How to stay active with chronic pain
Pain often limits our ability and desire to do things. We may find ourselves doing less and less, until we are no longer doing the things we enjoy or must do.
It is important to remember that while some common activities and basic exercises may seem to increase pain, it is not causing any harm or damage in most cases. Check with your health care provider what physical activities you can do. Participating in frequent activity is often one of the best ways to manage chronic pain in the long term.
Keep reading to better understand how to keep our fear of movement under control. We'll also share new tools, like setting reachable goals and pacing ourselves, which can help promote activity and get us back to doing what we love.
Fear of making the pain worse is a common reason people avoid activities. However, this may lead to disability, social isolation, and low mood (sadness or anxiety). Engaging in routine activity despite some pain can help overcome this fear, promote confidence in movement, and lead to decreased levels of pain.
Setting "SMART" goals
While challenging yourself to be more active, understand that pushing through too much pain and doing too much may lead to pain flares. Flares may have negative consequences and cause setbacks.
Strategies such as (1) setting SMART goals and (2) pacing can promote regular activity while minimizing pain, as described below.
SMART goals are goals that are specific, measurable, attractive, realistic, and time bound.
Specific goals should be well defined. Think of the who, what, when, and where.
Measurable goals allow you to track your progress.
Attractive goals should excite or motivate you.
Realistic goals should align with your current life circumstances.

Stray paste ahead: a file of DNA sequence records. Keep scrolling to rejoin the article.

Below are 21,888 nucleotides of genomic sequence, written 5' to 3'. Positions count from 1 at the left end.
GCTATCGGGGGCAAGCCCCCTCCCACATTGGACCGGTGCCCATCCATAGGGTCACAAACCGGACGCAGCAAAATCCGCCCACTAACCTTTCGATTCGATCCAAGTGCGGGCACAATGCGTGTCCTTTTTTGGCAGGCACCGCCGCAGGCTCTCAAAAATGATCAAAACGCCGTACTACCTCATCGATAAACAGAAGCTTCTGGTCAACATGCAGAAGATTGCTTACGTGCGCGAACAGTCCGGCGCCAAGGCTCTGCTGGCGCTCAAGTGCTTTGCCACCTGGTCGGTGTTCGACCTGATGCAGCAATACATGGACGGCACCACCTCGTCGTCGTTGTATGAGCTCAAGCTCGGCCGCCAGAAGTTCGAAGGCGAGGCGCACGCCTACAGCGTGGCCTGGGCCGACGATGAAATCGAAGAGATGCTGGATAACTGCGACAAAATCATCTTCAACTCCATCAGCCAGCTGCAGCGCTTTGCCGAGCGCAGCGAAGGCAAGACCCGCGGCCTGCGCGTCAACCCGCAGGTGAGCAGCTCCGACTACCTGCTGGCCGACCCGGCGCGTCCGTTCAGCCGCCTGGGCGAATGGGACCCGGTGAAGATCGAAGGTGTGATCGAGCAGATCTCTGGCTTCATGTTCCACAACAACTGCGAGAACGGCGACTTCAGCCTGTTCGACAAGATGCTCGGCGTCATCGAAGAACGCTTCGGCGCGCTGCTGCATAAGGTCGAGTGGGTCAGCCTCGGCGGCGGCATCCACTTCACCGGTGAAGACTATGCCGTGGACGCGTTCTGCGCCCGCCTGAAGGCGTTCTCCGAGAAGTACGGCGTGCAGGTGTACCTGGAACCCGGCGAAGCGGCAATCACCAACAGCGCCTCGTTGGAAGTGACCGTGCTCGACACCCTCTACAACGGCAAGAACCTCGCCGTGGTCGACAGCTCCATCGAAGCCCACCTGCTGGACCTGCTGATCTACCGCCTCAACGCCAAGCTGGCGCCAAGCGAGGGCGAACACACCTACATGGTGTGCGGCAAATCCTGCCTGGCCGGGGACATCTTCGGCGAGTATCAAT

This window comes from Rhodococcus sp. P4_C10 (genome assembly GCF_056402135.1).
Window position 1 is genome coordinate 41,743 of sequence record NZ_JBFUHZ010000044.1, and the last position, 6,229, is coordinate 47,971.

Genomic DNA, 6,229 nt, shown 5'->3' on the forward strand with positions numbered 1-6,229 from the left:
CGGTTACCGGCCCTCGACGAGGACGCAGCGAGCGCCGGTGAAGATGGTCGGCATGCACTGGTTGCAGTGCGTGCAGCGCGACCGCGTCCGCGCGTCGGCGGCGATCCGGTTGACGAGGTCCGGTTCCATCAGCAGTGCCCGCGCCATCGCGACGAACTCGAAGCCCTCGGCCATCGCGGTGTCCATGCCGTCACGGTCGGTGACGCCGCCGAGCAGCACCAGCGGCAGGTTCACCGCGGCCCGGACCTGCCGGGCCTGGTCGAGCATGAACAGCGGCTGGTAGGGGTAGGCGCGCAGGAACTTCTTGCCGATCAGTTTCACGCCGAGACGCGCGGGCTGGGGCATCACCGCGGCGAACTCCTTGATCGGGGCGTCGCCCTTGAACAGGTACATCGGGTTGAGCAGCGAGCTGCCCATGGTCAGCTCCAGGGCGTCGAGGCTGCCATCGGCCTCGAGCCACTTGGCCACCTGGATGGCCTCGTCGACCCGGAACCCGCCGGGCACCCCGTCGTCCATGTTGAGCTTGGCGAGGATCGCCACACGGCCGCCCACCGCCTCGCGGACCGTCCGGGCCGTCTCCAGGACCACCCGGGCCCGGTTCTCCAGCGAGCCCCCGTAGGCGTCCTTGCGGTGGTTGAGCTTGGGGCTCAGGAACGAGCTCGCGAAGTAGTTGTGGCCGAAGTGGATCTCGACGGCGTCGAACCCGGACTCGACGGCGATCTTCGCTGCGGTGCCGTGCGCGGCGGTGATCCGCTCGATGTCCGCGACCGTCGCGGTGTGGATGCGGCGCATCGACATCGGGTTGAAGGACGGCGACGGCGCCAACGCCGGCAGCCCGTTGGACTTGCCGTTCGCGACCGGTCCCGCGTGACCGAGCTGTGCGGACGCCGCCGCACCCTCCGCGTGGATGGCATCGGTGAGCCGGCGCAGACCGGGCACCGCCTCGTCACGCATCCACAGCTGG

Time bound goals have a set deadline to hold you accountable.
Example: setting "SMART" goals
Flip through these slides for an example of SMART goal setting.
Letty recently completed therapy for chronic low back and knee pain. Her doctor recommended that she continue to exercise, and it was something she enjoys doing. She decided to start walking for exercise. She thought it would help with managing her pain, and help improve her walking ability, as she would like to take her grandkids to Six Flags when they come to town at the end of summer. Letty learned about setting SMART goals in therapy and put it into action with her new exercise goal.
Activity pacing is a self-management strategy where you do short periods of activity, followed by rest over the course of a task. This approach allows you to work within your comfort level and to pause an activity before pain worsens.
Setting a time goal doesn’t mean you should try to finish the task by the end of that time period. Instead, it means to limit the work for a set amount of time, even if there’s more to do. For example, your goal could be “spend 20 minutes cleaning part of the kitchen.” It shouldn’t be "finish cleaning the kitchen in 20 minutes." In short – set a time goal, not a task-completion goal.
It’s OKAY to not finish a task in one stretch. It will take practice to change our expectations.